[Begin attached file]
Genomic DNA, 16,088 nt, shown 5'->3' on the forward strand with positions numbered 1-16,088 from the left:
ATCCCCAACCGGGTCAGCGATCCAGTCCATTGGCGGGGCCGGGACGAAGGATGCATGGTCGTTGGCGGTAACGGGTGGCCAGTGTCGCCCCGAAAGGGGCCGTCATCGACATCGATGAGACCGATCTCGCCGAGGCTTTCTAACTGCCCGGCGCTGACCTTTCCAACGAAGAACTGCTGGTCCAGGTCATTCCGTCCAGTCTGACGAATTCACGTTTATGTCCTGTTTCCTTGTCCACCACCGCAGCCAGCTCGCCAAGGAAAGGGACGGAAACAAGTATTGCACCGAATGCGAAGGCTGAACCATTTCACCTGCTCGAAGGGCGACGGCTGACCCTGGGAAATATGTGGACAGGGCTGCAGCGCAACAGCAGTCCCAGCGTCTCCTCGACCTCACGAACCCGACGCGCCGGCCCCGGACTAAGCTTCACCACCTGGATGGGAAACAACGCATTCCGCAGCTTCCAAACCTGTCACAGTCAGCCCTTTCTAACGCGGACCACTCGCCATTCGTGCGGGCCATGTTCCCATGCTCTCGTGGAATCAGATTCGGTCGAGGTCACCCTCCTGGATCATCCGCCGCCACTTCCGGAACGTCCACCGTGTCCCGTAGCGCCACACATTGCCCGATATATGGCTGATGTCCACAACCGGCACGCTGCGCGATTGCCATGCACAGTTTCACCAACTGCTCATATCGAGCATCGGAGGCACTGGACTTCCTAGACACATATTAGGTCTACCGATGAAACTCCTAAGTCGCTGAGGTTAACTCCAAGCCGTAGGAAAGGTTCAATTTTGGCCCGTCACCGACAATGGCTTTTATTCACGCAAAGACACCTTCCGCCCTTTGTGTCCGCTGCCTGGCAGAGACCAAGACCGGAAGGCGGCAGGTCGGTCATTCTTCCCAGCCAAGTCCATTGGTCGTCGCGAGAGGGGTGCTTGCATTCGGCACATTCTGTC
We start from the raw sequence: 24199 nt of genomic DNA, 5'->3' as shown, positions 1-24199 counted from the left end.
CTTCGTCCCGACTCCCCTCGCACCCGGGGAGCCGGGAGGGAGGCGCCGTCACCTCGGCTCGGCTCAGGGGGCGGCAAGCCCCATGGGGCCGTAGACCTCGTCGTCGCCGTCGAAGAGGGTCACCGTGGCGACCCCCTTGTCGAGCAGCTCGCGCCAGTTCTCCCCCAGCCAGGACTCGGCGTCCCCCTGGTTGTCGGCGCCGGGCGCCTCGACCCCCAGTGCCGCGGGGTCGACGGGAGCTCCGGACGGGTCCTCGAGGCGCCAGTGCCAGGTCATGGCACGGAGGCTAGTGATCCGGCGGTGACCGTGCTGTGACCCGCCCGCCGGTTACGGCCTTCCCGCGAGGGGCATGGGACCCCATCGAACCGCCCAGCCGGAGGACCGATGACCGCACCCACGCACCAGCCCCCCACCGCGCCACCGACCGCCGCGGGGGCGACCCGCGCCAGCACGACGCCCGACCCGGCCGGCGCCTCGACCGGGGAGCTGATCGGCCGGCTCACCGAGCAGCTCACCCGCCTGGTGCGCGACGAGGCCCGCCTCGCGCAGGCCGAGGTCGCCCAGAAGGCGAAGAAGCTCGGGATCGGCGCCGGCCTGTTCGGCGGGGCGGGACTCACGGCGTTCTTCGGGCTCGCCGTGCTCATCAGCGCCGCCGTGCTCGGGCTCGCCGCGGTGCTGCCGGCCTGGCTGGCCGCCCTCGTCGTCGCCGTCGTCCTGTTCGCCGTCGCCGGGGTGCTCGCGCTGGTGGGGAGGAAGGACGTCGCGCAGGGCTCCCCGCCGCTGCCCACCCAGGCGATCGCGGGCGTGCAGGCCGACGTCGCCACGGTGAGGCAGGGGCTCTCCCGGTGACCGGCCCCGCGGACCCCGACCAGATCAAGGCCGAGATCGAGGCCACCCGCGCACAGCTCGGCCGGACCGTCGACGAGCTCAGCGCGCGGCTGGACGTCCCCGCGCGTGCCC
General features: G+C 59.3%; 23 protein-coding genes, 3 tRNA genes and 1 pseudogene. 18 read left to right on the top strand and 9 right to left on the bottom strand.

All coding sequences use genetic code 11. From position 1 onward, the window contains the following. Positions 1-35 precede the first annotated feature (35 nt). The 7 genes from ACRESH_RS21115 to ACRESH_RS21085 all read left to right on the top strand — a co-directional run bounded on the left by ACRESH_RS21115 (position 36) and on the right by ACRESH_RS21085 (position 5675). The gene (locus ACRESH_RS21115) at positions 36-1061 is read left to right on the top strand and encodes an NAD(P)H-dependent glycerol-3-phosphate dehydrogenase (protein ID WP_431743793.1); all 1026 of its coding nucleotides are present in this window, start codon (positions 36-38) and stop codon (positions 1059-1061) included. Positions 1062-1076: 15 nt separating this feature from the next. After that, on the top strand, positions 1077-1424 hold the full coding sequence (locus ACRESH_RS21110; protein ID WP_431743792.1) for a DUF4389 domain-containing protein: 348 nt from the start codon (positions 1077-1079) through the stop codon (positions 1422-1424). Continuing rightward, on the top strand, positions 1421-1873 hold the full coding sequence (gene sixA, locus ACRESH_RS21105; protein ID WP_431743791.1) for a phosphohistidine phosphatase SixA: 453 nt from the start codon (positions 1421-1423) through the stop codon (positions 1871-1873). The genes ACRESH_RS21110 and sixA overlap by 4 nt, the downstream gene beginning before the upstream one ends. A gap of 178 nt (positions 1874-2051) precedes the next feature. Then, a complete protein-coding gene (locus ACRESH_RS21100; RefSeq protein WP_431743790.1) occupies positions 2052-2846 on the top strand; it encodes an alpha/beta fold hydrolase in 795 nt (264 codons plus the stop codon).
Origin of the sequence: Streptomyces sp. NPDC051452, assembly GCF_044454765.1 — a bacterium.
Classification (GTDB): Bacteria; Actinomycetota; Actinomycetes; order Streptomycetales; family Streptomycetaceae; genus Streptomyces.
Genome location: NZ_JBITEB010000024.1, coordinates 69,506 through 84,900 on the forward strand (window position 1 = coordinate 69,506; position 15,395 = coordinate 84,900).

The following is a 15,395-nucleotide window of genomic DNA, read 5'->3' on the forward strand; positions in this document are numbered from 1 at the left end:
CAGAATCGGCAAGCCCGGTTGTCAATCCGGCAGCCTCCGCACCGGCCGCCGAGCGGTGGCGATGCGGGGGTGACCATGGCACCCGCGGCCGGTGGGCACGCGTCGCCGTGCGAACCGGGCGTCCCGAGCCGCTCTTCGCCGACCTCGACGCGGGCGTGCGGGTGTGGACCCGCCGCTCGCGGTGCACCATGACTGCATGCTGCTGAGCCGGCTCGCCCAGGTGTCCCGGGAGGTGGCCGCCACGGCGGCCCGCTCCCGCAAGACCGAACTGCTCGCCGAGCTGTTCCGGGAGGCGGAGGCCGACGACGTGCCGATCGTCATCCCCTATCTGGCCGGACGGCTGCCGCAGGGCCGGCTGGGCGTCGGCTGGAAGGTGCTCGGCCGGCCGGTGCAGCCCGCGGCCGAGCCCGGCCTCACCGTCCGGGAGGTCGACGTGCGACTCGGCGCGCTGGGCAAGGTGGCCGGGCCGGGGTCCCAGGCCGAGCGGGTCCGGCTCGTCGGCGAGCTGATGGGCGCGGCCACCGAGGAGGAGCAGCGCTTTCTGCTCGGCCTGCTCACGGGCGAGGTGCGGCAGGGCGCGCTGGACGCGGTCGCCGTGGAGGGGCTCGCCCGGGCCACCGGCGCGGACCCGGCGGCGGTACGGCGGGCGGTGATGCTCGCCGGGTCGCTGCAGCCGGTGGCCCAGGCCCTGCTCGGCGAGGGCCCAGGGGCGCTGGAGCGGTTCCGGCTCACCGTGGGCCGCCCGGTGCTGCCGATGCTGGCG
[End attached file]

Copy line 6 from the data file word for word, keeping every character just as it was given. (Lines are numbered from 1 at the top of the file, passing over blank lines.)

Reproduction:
All coding sequences use genetic code 11. From position 1 onward, the window contains the following. Positions 1-35 precede the first annotated feature (35 nt). The 7 genes from ACRESH_RS21115 to ACRESH_RS21085 all read left to right on the top strand — a co-directional run bounded on the left by ACRESH_RS21115 (position 36) and on the right by ACRESH_RS21085 (position 5675). The gene (locus ACRESH_RS21115) at positions 36-1061 is read left to right on the top strand and encodes an NAD(P)H-dependent glycerol-3-phosphate dehydrogenase (protein ID WP_431743793.1); all 1026 of its coding nucleotides are present in this window, start codon (positions 36-38) and stop codon (positions 1059-1061) included. Positions 1062-1076: 15 nt separating this feature from the next. After that, on the top strand, positions 1077-1424 hold the full coding sequence (locus ACRESH_RS21110; protein ID WP_431743792.1) for a DUF4389 domain-containing protein: 348 nt from the start codon (positions 1077-1079) through the stop codon (positions 1422-1424). Continuing rightward, on the top strand, positions 1421-1873 hold the full coding sequence (gene sixA, locus ACRESH_RS21105; protein ID WP_431743791.1) for a phosphohistidine phosphatase SixA: 453 nt from the start codon (positions 1421-1423) through the stop codon (positions 1871-1873). The genes ACRESH_RS21110 and sixA overlap by 4 nt, the downstream gene beginning before the upstream one ends. A gap of 178 nt (positions 1874-2051) precedes the next feature. Then, a complete protein-coding gene (locus ACRESH_RS21100; RefSeq protein WP_431743790.1) occupies positions 2052-2846 on the top strand; it encodes an alpha/beta fold hydrolase in 795 nt (264 codons plus the stop codon).